Rhythm paradise – Superbeat: Xonic review

I love the joyous feeling I get when I play a great rhythm game. Hatsune Miku Project Diva Future Tone and The Metronomicon: Slay the Dance Floor were amazing titles on PS4, and the Switch has provided great ports of Voez and Thumper. Continuing the porting trend is PM Studios’ Superbeat: Xonic, a new game from the people who made the DJMax series. An insanely difficult but rewarding experience, rhythm game experts will feel right at home with the Switch version of Superbeat: Xonic.

Like most rhythm games, the aim of Superbeat: Xonic is simple in execution: You’ll have to control either four or six lanes of buttons, which are laid out in an oval shape. Each button correlates to one of the face buttons on your Joy-Con, and you can even use the touch screen to hit them. In an unlockable mode, you’ll have to use the L and R buttons in tandem with the six lanes, so you’ll have eight different inputs to worry about. Additionally, you’ll have to use both analog sticks to swipe up or down (as well as utilize holds), so the simple presentation can lead to complex gameplay pretty quickly. I really enjoyed the spiritual successor to the DJMax Portable series (which had its lanes placed horizontally), and while I did struggle with getting used to the lane placement, it becomes second nature after a few songs. In order to clear a song, you’ll have to stay with some life remaining; while you can still keep playing after you lose your life bar, it’ll count as a failure at the end of the stage. In a nod to PM Studios’ previous games, you can trigger fever mode by hitting enough notes in succession, though you’ll lose it the second you break your streak.

For those used to the PlayStation 4 or Vita versions, you might have to adjust your muscle memory a tad; because of the placement of the Joy-Con analog sticks, it can feel a bit awkward changing from swipes to button taps due to the sticks placed unevenly rather than side-by-side. It’s not a big issue, as the more finicky method involves the touch screen. While I could tap quite well, holds and swipes were difficult for me to land, and I felt that it was nigh impossible to clear songs exclusively with the touch screen/handheld mode. (On a side note, the L and R buttons don’t have a touch screen counterpart, so you’ll have to use the buttons in order to play the 8 button option). It’s not a dealbreaker, but expect to take some time transitioning your hands to the motions.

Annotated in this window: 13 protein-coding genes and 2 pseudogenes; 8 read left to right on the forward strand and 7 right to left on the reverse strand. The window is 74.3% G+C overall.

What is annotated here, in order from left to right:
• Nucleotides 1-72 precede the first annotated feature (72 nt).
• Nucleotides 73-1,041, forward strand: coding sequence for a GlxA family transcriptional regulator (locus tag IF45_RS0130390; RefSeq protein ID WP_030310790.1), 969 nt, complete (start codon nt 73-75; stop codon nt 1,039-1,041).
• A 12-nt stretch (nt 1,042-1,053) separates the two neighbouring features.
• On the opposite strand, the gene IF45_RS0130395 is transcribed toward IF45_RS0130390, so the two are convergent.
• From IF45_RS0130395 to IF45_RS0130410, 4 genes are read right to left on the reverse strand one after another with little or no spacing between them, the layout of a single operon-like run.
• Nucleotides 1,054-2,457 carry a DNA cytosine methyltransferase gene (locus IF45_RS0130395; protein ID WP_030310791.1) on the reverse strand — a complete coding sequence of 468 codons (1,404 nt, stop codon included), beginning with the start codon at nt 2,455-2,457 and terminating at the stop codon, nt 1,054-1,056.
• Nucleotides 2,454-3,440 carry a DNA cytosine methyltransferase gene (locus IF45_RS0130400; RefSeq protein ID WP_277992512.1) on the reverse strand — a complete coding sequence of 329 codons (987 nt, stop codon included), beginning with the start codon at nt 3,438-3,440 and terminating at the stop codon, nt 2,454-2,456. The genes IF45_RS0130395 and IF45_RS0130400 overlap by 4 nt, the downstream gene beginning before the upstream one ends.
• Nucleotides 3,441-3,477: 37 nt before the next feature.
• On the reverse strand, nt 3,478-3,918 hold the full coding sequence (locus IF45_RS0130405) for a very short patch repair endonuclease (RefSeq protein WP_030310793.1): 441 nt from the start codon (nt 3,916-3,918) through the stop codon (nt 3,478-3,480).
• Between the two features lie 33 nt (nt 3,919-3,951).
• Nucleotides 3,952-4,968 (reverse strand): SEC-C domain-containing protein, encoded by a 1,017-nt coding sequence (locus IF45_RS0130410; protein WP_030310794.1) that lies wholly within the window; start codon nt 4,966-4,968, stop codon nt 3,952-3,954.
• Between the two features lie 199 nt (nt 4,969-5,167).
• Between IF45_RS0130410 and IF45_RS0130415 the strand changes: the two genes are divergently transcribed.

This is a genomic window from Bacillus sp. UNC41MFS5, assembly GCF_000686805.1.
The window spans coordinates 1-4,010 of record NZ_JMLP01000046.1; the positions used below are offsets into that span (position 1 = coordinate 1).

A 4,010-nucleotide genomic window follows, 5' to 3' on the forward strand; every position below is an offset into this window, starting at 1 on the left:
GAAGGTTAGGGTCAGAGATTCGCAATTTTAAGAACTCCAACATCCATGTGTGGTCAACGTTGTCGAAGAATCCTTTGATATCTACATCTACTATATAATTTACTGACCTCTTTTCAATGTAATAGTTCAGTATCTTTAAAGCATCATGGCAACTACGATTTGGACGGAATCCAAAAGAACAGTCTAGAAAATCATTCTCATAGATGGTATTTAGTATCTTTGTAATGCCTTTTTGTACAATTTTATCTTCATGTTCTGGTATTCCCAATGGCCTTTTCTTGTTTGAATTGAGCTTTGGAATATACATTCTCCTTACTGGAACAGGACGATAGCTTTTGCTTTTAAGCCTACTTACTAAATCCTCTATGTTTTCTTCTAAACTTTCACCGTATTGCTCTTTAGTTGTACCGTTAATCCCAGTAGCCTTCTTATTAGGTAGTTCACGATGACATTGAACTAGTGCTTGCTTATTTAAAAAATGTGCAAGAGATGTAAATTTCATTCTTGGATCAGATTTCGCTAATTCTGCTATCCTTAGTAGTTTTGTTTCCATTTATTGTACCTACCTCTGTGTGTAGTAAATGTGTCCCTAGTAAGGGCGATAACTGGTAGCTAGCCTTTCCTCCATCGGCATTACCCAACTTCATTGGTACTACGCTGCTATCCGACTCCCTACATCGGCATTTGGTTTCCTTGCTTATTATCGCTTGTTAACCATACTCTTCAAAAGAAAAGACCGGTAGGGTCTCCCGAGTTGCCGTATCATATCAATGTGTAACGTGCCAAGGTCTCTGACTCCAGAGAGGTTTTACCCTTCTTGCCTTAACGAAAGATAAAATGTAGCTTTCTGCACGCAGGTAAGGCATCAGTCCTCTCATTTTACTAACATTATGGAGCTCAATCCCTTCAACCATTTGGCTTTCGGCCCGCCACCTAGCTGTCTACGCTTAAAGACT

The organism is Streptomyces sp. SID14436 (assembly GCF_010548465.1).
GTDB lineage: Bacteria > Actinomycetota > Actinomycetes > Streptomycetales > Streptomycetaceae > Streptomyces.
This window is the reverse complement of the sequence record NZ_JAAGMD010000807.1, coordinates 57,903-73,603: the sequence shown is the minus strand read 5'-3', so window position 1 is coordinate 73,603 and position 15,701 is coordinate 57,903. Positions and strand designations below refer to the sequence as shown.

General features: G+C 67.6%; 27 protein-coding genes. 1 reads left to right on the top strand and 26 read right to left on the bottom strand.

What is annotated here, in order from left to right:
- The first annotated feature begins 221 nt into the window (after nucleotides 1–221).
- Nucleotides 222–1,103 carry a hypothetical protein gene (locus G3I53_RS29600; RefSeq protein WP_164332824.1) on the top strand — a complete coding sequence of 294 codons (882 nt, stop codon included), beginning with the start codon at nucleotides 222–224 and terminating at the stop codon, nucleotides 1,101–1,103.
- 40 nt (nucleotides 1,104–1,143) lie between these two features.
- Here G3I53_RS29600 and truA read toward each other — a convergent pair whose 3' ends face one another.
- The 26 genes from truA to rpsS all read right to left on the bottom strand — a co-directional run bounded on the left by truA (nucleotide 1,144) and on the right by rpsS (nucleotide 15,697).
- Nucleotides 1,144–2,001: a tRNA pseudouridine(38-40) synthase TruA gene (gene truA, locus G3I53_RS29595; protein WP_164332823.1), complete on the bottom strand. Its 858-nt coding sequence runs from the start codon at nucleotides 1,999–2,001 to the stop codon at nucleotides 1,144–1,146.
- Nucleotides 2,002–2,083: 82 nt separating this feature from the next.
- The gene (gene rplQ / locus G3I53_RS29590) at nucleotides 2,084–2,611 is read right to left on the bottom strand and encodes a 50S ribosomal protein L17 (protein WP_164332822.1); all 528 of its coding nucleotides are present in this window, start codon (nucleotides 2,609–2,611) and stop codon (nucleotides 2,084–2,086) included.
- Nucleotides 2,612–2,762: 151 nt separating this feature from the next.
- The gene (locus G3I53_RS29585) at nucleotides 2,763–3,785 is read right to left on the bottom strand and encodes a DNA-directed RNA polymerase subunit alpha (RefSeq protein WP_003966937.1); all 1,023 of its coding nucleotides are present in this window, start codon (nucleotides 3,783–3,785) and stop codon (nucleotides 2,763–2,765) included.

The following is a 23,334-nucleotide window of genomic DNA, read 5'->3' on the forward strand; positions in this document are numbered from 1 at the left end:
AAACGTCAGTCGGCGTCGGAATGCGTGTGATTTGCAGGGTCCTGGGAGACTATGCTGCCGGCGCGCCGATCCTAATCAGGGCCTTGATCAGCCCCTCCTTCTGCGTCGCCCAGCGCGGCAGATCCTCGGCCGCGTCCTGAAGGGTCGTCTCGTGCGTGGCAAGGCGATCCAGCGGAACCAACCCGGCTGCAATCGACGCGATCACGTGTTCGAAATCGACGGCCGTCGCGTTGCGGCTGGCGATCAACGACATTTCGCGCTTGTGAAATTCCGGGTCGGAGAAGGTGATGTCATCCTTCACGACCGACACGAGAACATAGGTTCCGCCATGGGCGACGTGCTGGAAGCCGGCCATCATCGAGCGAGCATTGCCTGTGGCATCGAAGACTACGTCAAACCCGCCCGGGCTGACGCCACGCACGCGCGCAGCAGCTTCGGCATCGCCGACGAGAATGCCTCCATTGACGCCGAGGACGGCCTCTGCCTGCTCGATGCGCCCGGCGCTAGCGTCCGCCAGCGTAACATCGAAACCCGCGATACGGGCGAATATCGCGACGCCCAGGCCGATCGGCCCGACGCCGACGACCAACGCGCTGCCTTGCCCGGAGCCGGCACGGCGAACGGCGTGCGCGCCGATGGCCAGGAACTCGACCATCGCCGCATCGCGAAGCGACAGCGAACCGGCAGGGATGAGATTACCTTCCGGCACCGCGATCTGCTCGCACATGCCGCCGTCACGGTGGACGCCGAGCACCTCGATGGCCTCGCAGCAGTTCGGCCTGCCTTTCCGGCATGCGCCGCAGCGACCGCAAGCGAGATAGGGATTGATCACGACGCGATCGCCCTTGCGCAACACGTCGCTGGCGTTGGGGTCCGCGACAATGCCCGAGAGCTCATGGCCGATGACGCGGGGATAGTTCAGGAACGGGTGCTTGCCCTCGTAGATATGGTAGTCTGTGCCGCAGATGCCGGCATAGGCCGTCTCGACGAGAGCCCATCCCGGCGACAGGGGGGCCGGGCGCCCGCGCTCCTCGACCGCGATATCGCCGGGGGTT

The performance of the game is top-notch, however. Framerate stability is crucial in rhythm games, and Superbeat: Xonic is great in that aspect. The game runs at a smooth clip, with notes flying fast and no dips on the screen. With literally hundreds of notes per minute, you can get a bit overwhelmed, but the snazzy graphics won’t hit a snag in docked or handheld mode. While I did enjoy the overall presentation and performance of the game, the background visuals are a little underwhelming, especially compared to the neat FMVs featured in the DJMax series. While the provided icons and loading song backgrounds are visually pleasing (and some of them look downright gorgeous), the visuals during gameplay are slightly generic backgrounds. They’re serviceable and admittedly cool to look at, but I would’ve loved to see some variety after some time playing the game.

The main point in every rhythm game lies in its soundtrack, and Superbeat: Xonic excels in that area with ease. You’re not going to get mainstream music or anything recognizable in the western market on here (the studio is based in Asia, after all), but if you’ve followed the DJMax series, you’ll see some familiar names. 3rd Coast, Nauts, and Nien come to mind, and they were staples of the previous series. While you might not be familiar with the music, you’ll love the eclectic diversity of song genres and types. From mellow pop beats to hardcore rock to techno remixes of classical tunes, the dozens of tracks here are simply marvelous. Heck, I even bought the soundtrack preemptively before receiving the game because I was interested, and boy did I have some fire tracks stuck in my head. It’s one of those soundtracks that hits you out of the blue and has an infectious and addictive feeling. (Easy Easy Go and Trompe L’oeil are my favorite tracks, by the way.) You can see the effort of a carefully curated soundtrack, and Superbeat: Xonic will not disappoint rhythm game veterans.